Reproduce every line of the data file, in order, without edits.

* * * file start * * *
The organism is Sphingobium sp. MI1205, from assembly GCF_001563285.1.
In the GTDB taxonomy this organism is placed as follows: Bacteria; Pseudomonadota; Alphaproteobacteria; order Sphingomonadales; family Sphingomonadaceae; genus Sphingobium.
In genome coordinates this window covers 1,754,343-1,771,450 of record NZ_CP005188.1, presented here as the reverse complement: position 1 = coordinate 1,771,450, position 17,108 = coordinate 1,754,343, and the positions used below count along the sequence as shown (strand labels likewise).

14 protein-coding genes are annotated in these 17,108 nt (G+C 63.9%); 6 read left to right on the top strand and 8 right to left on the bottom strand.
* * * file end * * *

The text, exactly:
The organism is Sphingobium sp. MI1205, from assembly GCF_001563285.1.
In the GTDB taxonomy this organism is placed as follows: Bacteria; Pseudomonadota; Alphaproteobacteria; order Sphingomonadales; family Sphingomonadaceae; genus Sphingobium.
In genome coordinates this window covers 1,754,343-1,771,450 of record NZ_CP005188.1, presented here as the reverse complement: position 1 = coordinate 1,771,450, position 17,108 = coordinate 1,754,343, and the positions used below count along the sequence as shown (strand labels likewise).

14 protein-coding genes are annotated in these 17,108 nt (G+C 63.9%); 6 read left to right on the top strand and 8 right to left on the bottom strand.